INL analysis of 5 large-scale PEV and charging projects finds public charging infrastructure not needed everywhere to enable PEV adoption
Idaho National Laboratory has released the voluminous findings from its analysis of five large-scale PEV and charging infrastructure projects funded by the American Recovery and Reinvestment Act. Collectively, these projects represent the largest-ever deployment, data collection and analysis, and reporting of PEV and charging infrastructure petroleum reduction benefits. The results will be used to support and refine activities of the US Department of Energy’s EV Everywhere Grand Challenge.
The key finding of INL’s assessment of the results was that public charging infrastructure is not needed everywhere to enable PEV adoption. Instead, the results suggest that charging infrastructure should be focused at homes, workplaces and public “hot spots” that serve multiple venues.
The five projects and technologies researched were:
- ChargePoint America: charging infrastructure
- Chevrolet Volts: extended range electric vehicles (EREVs)
- Chrysler Ram Pickup: plug-in hybrid electric vehicles (PHEVs)
- The EV Project: charging infrastructure, Nissan Leafs, Chevrolet Volts and Car2Go Smart EVs
- SCAQMD/EPRI/Via Motors: PHEV vans and pickups
Combined, ChargePoint America and The EV Project alone formed the largest PEV infrastructure demonstration in the world. Between 1 Jan. 2011, and 31 Dec. 2013, this combined project installed nearly 17,000 alternating current (AC) Level 2 charging stations for residential and commercial use and more than 100 dual-port direct current (DC) fast chargers in 22 regions across the United States.
More than 8,000 privately owned Nissan Leafs and Chevrolet Volts and more than 300 Smart ForTwo Electric Drive vehicles in Car2Go car-sharing fleets were enrolled in the project.
A commonly cited barrier to PEV adoption is the lack of public places for PEV drivers to plug in their vehicles. To reduce this barrier, DOE set out to answer a set of critical questions: How many and what kind of charging stations are needed? Where and how often do PEV drivers charge? How many electric vehicle miles are traveled and what level of petroleum reduction can be achieved?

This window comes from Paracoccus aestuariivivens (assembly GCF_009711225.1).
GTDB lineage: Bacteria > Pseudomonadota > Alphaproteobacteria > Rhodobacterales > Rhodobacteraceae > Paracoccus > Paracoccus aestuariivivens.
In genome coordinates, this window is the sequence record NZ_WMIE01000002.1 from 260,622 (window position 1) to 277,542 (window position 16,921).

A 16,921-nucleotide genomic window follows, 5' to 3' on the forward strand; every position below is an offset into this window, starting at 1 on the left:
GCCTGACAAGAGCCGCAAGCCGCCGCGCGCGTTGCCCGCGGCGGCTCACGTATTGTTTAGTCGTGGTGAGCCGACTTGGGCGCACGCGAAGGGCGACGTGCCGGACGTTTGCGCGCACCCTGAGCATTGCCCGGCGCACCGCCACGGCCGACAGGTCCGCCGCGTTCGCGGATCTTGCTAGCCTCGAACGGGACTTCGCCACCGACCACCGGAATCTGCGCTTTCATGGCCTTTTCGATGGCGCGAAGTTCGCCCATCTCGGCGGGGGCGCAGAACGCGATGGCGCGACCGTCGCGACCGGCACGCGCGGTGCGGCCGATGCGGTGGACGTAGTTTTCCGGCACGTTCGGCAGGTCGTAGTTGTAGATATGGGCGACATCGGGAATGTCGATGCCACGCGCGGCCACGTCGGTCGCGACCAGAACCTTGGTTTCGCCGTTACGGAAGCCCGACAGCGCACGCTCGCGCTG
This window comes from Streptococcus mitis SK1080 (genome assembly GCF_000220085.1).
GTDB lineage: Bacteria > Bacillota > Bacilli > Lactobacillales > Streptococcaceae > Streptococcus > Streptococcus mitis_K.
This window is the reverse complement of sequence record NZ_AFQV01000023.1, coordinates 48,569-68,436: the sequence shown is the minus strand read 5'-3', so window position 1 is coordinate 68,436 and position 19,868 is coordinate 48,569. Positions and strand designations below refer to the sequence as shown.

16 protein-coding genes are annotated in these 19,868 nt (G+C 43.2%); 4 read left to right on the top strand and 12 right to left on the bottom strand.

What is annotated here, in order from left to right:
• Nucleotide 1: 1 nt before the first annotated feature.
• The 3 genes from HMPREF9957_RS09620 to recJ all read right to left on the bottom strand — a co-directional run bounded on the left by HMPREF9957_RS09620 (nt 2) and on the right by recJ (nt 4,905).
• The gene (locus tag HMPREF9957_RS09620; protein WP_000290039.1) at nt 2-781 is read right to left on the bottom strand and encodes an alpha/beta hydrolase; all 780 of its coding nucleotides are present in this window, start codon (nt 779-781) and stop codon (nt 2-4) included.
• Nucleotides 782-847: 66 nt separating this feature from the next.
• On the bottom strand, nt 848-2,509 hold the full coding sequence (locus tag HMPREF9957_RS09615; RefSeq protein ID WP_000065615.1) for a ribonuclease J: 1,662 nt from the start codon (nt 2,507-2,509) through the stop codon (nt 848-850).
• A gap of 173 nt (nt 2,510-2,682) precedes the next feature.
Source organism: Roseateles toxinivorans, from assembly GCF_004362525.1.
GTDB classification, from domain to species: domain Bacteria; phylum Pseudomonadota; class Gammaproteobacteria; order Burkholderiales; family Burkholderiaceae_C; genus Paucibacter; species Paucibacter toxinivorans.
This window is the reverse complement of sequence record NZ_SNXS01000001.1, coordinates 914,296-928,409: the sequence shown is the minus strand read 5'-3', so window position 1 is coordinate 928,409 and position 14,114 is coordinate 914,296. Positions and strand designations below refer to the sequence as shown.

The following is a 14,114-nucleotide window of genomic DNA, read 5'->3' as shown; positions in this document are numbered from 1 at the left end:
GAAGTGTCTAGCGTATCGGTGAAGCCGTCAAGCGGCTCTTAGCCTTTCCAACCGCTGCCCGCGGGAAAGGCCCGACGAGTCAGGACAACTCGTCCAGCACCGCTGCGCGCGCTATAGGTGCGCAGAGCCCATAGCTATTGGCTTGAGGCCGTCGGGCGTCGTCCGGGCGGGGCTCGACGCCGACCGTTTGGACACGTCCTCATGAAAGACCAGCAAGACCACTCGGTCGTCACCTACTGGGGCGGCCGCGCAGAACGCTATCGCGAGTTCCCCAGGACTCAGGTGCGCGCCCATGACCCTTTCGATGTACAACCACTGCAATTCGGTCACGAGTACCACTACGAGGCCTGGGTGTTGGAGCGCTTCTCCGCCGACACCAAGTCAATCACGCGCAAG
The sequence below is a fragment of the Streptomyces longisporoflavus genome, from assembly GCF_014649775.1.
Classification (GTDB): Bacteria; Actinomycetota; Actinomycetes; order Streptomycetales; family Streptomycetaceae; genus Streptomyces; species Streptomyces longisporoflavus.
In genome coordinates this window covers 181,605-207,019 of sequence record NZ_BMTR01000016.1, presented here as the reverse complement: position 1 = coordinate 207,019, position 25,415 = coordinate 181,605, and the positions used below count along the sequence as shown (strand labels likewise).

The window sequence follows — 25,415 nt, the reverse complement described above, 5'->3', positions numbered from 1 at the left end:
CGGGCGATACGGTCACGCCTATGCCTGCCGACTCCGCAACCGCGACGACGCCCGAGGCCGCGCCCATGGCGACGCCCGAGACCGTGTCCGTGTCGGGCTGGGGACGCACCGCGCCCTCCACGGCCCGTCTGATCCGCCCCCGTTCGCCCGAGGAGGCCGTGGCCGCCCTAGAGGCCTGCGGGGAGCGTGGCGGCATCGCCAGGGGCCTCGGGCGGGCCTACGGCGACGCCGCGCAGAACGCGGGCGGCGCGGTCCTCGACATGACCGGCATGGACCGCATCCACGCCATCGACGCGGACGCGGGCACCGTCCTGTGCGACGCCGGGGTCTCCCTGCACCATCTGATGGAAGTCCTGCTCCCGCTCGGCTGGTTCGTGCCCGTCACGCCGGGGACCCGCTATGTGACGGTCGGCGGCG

Beginning in 2009, several resulting projects—Charge Point America project, Chrysler Ram PEV Demonstration, General Motors Volt Demonstration, South Coast Air Quality Management District/Via Motors PHEV Demonstration, and The EV Project—installed roughly 17,000 charging stations and deployed approximately 8,700 PEVs across the US. The DOE Office of Energy Efficiency and Renewable Energy provided half the funding for the five projects, and INL researchers collected and analyzed the resulting data.
Data collected from all five projects captured nearly 130 million miles of driving and 6 million charging events, providing the most comprehensive view of PEV and charging usage to date.
INL found that PEV private owners performed an average of more than 85% of charging at home. About half the project participants charged at home almost exclusively. Of those who charged away from home, the vast majority favored three or fewer away-from-home charging locations, and one or more of these locations was at work for some drivers.
This is not to say that public charging stations are not necessary or desirable. Many DC fast chargers (all of which were accessible to the public) experienced heavy use to support both in-town and inter-city driving. Also, a relatively small number of public AC Level 2 public charging sites saw consistently high use. This begs the question: what is it about the small number of highly used charging sites that led to their popularity?
There was some correlation between public charging location characteristics and utilization. Public Level 2 charging stations installed in locations where vehicles were typically parked for longer periods of time often were, in fact, among those most often used. These locations included shopping malls, airports and commuter lots, and downtown parking lots or garages with easy access to a variety of venues.—INL report
The study also found that drivers adjust their charging habits based on conditions such as fees and rules for use. When privately owned Volts are charged frequently, they achieved better than 120 mpg in normal consumer use patterns. Also, workplace charging was found to enable significant electric range extension. Project participants with access to charging at work were observed to drive 25% more on electricity alone than the overall group of vehicles in the project.
The project also illuminated other aspects of PEV use.
Public and workplace charging infra-structure enabled drivers to increase their electric driving range.
Drivers of the Chevrolet Volt, an extended-range electric vehicle, tended to charge more frequently and to more fully deplete their vehicle’s battery than drivers of the Nissan LEAF BEV. This allowed the overall group of Volts studied to average only 6% fewer electric vehicle (EV) mode miles traveled as the LEAFs in the project, despite the LEAF’s much larger battery pack.
INL suggested two reasons for this: first, Volt drivers tend to deplete their batteries fully, while LEAF drivers favored recharging with significant charge resident in their batteries. Second, Volt drivers plugged in more oftern than LEAF drivers.
There are opportunities to use pricing structures and other policies to manage demand for PEV charging, both in terms of charging station through-put at charging hot spots and electricity demand on the electric grid.